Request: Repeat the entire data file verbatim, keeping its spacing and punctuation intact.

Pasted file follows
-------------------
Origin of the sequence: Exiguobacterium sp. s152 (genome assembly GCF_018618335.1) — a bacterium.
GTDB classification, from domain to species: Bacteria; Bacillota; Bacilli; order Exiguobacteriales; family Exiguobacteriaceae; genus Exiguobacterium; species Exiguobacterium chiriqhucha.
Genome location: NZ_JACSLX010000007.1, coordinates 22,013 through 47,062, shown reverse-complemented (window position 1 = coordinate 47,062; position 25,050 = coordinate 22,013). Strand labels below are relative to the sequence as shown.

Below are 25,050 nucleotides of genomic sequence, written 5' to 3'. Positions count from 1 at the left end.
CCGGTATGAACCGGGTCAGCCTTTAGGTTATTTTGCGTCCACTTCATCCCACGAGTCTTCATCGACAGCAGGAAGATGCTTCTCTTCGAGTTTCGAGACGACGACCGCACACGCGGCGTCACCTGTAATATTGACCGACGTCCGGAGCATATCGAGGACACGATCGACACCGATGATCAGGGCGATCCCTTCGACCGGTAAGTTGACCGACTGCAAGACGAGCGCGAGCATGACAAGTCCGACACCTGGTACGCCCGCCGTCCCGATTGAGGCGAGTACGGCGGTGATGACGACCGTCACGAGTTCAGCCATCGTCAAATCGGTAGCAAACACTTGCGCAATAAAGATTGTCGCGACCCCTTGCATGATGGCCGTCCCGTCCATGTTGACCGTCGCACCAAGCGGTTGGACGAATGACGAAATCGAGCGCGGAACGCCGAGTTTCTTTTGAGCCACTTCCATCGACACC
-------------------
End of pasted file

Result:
Origin of the sequence: Exiguobacterium sp. s152 (genome assembly GCF_018618335.1) — a bacterium.
GTDB classification, from domain to species: Bacteria; Bacillota; Bacilli; order Exiguobacteriales; family Exiguobacteriaceae; genus Exiguobacterium; species Exiguobacterium chiriqhucha.
Genome location: NZ_JACSLX010000007.1, coordinates 22,013 through 47,062, shown reverse-complemented (window position 1 = coordinate 47,062; position 25,050 = coordinate 22,013). Strand labels below are relative to the sequence as shown.

Below are 25,050 nucleotides of genomic sequence, written 5' to 3'. Positions count from 1 at the left end.
CCGGTATGAACCGGGTCAGCCTTTAGGTTATTTTGCGTCCACTTCATCCCACGAGTCTTCATCGACAGCAGGAAGATGCTTCTCTTCGAGTTTCGAGACGACGACCGCACACGCGGCGTCACCTGTAATATTGACCGACGTCCGGAGCATATCGAGGACACGATCGACACCGATGATCAGGGCGATCCCTTCGACCGGTAAGTTGACCGACTGCAAGACGAGCGCGAGCATGACAAGTCCGACACCTGGTACGCCCGCCGTCCCGATTGAGGCGAGTACGGCGGTGATGACGACCGTCACGAGTTCAGCCATCGTCAAATCGGTAGCAAACACTTGCGCAATAAAGATTGTCGCGACCCCTTGCATGATGGCCGTCCCGTCCATGTTGACCGTCGCACCAAGCGGTTGGACGAATGACGAAATCGAGCGCGGAACGCCGAGTTTCTTTTGAGCCACTTCCATCGACACC